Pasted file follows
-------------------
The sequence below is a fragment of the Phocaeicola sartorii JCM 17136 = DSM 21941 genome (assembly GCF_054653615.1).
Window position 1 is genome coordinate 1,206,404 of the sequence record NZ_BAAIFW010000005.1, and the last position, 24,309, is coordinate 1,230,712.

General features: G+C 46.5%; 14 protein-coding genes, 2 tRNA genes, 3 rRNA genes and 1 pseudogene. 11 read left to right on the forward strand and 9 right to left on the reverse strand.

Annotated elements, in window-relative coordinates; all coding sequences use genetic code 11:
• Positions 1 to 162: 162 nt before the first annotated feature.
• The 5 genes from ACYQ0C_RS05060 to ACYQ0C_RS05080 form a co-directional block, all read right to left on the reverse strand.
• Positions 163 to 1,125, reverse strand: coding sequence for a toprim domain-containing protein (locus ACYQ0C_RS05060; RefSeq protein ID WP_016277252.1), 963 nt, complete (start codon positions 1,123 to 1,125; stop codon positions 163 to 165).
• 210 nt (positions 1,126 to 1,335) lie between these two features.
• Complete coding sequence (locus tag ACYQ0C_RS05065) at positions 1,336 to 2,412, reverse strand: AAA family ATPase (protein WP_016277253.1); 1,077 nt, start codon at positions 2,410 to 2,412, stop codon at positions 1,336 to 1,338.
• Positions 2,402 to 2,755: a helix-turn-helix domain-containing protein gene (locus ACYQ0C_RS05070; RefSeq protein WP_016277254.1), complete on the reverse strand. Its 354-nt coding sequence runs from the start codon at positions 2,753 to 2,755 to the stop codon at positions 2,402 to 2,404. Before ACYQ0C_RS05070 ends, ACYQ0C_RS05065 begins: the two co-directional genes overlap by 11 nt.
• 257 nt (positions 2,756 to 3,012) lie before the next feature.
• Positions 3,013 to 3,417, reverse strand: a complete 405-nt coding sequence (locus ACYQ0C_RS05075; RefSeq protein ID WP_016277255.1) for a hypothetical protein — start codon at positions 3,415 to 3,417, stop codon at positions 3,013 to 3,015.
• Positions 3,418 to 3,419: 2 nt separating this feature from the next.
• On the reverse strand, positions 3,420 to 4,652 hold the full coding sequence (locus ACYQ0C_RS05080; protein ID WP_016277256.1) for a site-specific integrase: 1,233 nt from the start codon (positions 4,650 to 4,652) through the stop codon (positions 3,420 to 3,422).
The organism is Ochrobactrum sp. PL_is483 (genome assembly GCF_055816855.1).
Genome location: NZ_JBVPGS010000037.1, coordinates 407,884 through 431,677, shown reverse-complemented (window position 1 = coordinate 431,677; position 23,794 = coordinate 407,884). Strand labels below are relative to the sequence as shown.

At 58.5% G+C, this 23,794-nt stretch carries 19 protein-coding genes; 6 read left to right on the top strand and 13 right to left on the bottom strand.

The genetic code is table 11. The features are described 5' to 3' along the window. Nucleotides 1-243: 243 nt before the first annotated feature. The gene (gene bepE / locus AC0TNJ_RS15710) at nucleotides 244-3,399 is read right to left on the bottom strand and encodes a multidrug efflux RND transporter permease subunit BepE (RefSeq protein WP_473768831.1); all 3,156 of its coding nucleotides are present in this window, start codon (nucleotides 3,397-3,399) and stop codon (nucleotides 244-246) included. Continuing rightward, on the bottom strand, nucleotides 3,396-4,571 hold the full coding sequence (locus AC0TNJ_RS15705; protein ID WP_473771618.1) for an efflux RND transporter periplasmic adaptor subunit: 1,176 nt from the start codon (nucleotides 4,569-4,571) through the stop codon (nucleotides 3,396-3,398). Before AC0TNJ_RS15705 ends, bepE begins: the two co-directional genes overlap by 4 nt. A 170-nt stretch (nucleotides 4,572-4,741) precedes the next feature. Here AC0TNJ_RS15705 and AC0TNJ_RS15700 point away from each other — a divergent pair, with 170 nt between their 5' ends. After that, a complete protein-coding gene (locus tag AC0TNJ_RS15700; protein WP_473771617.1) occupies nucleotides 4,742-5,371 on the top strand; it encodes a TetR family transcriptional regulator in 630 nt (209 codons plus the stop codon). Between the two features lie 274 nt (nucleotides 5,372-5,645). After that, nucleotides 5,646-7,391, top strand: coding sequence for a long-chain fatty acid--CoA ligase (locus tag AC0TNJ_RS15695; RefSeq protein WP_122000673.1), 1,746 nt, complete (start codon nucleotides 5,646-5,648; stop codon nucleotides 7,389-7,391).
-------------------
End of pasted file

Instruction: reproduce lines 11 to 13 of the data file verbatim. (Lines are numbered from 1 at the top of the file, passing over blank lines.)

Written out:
• 257 nt (positions 2,756 to 3,012) lie before the next feature.
• Positions 3,013 to 3,417, reverse strand: a complete 405-nt coding sequence (locus ACYQ0C_RS05075; RefSeq protein ID WP_016277255.1) for a hypothetical protein — start codon at positions 3,415 to 3,417, stop codon at positions 3,013 to 3,015.
• Positions 3,418 to 3,419: 2 nt separating this feature from the next.